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Transcript of 5--Ancient China
1. Yangtze--Chang Jiang--Third longest in the world; most important river in the history, economy, and culture of China.
2. Huang He--Yellow River--Principal river of Northern China; called the cradle of civilization; country's second largest river.
Two Greatest Rivers of China:
1. Geographically--mountain ranges, valleys, rivers.
2. Agriculturally--wheat in the north; rice in the south
3. Politically--along the seacoast is China Proper (heart of China); sections surrounding China Proper include Tibet, Xinjian, Mongolia, Manchuria, Korea.
China is divided three different ways:
Because of two different patterns of Chinese history:
1. Dynastic Cycles
2. Cultural Evolution
Why do differences exist between Chinese civilization and other civilizations?
Yellow River Civilization
The 4 Old-World River Valley Cultures
Until early 1900, China was ruled by a succession of dynasties. Some held power for hundreds of years, and others for just a few years. They all went through the same stages.
1. Founding of the dynasty by military defeat and gaining control of China. A new dynasty of power emerges. (Right to rule is hereditary)
2. Period of internal peace, expansion, and power. Period of wealth and improvement, education, and architecture and arts.
3. Period of regression marked by decline. Rulers thought more of themselves and less of the people. People were struck with hardship.
4. Lowest point: Chaos and Rebellion. The dynasty collapses and a new cycle begins.
The emperor reforms the govt. & makes it more efficient.
Emperor is defeated !!
Rebel bands find strong leader who unites them. Attack the emperor.
Poor lose respect for govt. They join rebels & attack landlords.
Droughts, floods, famines occur.
Govt. increases spending; corruption.
Taxes increase; men forced to work for army. Farming neglected.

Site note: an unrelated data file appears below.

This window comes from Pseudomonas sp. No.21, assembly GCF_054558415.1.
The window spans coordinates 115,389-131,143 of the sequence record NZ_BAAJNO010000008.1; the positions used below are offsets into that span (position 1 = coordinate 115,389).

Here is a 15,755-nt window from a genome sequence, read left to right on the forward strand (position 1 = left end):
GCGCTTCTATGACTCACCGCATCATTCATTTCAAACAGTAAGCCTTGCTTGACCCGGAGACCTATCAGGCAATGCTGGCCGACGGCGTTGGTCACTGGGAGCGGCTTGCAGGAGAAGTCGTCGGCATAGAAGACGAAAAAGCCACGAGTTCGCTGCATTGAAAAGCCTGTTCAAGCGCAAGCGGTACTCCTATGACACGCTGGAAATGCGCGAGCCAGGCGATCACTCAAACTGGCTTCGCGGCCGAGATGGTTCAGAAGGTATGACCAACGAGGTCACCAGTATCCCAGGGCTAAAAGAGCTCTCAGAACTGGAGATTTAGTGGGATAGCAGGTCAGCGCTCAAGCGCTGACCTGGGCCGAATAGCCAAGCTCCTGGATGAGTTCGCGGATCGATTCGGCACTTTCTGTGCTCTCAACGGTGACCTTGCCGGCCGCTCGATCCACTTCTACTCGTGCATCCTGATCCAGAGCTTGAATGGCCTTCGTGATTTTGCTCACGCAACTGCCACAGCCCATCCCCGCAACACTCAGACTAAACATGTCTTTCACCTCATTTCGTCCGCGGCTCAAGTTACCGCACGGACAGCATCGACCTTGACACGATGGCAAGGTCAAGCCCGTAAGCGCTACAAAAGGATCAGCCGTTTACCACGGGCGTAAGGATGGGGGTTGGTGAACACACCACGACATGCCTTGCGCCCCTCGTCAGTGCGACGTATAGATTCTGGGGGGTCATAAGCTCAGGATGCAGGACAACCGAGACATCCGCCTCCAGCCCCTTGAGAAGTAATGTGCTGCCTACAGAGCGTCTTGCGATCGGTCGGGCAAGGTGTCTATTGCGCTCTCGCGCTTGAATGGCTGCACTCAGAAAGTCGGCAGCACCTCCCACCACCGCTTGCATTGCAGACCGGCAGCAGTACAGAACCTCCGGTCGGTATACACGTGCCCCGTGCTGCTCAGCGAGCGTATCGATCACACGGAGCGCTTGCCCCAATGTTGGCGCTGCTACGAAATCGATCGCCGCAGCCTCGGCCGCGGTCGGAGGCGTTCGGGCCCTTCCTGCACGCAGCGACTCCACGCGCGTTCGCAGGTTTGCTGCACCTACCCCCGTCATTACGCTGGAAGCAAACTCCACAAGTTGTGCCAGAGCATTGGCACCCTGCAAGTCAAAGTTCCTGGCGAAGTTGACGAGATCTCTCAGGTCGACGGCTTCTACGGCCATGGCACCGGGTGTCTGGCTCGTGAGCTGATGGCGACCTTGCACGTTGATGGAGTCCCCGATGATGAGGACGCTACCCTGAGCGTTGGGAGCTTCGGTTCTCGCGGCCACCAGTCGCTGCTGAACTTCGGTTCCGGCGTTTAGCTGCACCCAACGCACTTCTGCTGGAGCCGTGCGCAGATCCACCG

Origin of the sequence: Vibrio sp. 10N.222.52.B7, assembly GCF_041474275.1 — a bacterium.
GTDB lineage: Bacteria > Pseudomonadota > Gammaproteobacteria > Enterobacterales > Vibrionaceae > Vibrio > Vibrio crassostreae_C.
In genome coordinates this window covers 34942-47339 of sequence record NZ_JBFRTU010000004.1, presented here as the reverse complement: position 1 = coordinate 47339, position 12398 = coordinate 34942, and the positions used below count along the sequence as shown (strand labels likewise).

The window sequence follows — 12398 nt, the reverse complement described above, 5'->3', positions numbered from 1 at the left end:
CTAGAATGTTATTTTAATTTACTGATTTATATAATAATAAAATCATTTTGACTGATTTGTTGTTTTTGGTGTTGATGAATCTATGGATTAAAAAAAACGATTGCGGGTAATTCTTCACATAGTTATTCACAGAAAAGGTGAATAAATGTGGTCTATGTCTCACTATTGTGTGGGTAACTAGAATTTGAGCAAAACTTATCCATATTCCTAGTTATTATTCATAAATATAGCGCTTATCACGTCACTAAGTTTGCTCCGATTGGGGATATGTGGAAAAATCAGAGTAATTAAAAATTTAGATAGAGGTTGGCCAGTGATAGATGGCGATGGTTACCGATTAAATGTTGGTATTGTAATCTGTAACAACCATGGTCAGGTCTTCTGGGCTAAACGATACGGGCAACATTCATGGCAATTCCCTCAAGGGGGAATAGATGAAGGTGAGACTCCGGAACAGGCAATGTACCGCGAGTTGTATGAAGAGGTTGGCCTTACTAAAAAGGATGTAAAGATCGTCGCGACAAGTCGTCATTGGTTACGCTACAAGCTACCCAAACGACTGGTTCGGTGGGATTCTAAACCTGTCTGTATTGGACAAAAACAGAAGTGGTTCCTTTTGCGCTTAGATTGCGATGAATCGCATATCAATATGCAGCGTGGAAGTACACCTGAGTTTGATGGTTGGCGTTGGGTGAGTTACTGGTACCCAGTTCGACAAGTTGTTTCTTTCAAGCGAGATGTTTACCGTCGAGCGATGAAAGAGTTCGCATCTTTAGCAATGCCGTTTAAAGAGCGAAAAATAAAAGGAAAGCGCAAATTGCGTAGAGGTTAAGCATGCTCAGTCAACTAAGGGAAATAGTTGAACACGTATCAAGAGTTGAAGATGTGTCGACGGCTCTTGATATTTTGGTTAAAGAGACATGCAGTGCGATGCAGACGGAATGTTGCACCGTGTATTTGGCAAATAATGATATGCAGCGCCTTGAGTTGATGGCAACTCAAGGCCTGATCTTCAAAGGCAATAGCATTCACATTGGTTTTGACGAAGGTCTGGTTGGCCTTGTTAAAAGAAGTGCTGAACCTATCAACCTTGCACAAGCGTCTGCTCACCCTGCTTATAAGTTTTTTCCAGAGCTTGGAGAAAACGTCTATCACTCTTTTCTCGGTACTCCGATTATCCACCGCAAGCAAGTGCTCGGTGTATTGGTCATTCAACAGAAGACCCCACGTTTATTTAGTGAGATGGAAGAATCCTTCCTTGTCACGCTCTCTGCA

Problems begin (extensive wars, invasions, etc.)
Lives of common people improved; taxes reduced; farming encouraged.
A new dynasty comes to power.
The legend of ancient China says the very first man, Pan Gu, worked for 18,000 years to create the universe. There were many "hero-kings" who ruled for more than hundred of years each. The legends tell of the Xia Dynasty. There are not many proven facts to back up these legends, but they did make small advancements rather than the large ones told in the legends.
The beginning of the SHANG dynasty marked the beginning of the historical period in Chinese history.
The first historic dynasty along the Huang He river. Legend tells us that they were immigrants, and before this dynasty, the people had no government to regulate irrigation, drainage, or flood control. They introduced simple irrigation and flood control and kept people from starving.
Handicrafts were works in clay, bronze, bone, leather, stone, jade, wood, silk and wool.
The first Shang king was T'Ang, a virtuous nobleman who was called upon by Heaven to overthrow the corrupt dynasty before him.
It is believed that human sacrifice was common during this period.
Mythical Creator of the Universe
Yu, the Great – Founder of the Hsia
The “Yellow Emperor.”
Legend has it that he ruled for over 100 years.
Associated with the invention of wheeled vehicles, ships, armor, pottery, and silk-making.
“Huangdi” – Emperor
Mythical Hsia ruler.
Taught the Chinese how to read and write, according to legend.
Bronze Age Empires
Shang: 1523-1028 BCE
The Evolution of Chinese Writing during the Shang Dynasty
Ritual Wine Vessel – bronze, 13c BCE
The conquest of China by the Zhou or Chou marked the beginning of a dynamic era in Chinese history.
The next three successive dynasties, the Zhou, the Quin, and the Han, held great technological and economic growth for the Chinese.
This was the first IMPERIAL age, or Age of an Empire.
The Zhou Dynasty was the longest and most enduring of all the dynasties lasting almost 800 years.
Western Zhou: 1027-771 BCE
Eastern Zhou: 771-256 BCE
Ritual Food Vessel, bronze 11c BCE (Western Zhou)
Pendant of a Dancer - jade 3c BCE (Eastern Zhou)
Zhou Coins - bronze
The leader must lead by ability and virtue.
The dynasty's leadership must be justified by succeeding generations.
The mandate could be revoked by negligence and abuse; the will of the people was important.
The Mandate of Heaven
Zhou dynasty 1100-256 B.C.
1. Internal expansion of trade